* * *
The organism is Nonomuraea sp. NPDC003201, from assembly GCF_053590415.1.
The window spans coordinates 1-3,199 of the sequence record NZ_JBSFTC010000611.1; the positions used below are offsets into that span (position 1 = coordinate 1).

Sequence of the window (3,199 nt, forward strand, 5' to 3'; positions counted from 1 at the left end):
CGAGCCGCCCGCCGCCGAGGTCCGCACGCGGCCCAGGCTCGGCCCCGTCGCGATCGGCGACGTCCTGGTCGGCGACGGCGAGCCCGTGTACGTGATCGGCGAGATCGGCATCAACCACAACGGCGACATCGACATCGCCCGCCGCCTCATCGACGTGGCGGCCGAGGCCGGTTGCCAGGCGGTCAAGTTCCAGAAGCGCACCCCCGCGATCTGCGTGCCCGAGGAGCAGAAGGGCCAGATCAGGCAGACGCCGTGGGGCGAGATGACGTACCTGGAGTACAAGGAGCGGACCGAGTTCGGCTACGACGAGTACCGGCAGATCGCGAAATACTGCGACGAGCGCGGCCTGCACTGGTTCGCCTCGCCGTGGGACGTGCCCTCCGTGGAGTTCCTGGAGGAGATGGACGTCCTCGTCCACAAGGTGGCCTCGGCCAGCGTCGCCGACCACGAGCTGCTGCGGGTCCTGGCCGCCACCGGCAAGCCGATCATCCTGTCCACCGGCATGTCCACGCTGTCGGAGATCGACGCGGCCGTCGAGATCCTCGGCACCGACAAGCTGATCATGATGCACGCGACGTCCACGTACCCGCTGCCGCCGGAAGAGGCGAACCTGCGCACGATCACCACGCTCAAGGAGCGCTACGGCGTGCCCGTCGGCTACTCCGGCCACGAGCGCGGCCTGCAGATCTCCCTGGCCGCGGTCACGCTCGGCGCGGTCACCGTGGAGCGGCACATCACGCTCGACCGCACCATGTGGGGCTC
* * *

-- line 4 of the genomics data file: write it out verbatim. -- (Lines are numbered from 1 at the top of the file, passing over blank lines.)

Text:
CGAGCCGCCCGCCGCCGAGGTCCGCACGCGGCCCAGGCTCGGCCCCGTCGCGATCGGCGACGTCCTGGTCGGCGACGGCGAGCCCGTGTACGTGATCGGCGAGATCGGCATCAACCACAACGGCGACATCGACATCGCCCGCCGCCTCATCGACGTGGCGGCCGAGGCCGGTTGCCAGGCGGTCAAGTTCCAGAAGCGCACCCCCGCGATCTGCGTGCCCGAGGAGCAGAAGGGCCAGATCAGGCAGACGCCGTGGGGCGAGATGACGTACCTGGAGTACAAGGAGCGGACCGAGTTCGGCTACGACGAGTACCGGCAGATCGCGAAATACTGCGACGAGCGCGGCCTGCACTGGTTCGCCTCGCCGTGGGACGTGCCCTCCGTGGAGTTCCTGGAGGAGATGGACGTCCTCGTCCACAAGGTGGCCTCGGCCAGCGTCGCCGACCACGAGCTGCTGCGGGTCCTGGCCGCCACCGGCAAGCCGATCATCCTGTCCACCGGCATGTCCACGCTGTCGGAGATCGACGCGGCCGTCGAGATCCTCGGCACCGACAAGCTGATCATGATGCACGCGACGTCCACGTACCCGCTGCCGCCGGAAGAGGCGAACCTGCGCACGATCACCACGCTCAAGGAGCGCTACGGCGTGCCCGTCGGCTACTCCGGCCACGAGCGCGGCCTGCAGATCTCCCTGGCCGCGGTCACGCTCGGCGCGGTCACCGTGGAGCGGCACATCACGCTCGACCGCACCATGTGGGGCTC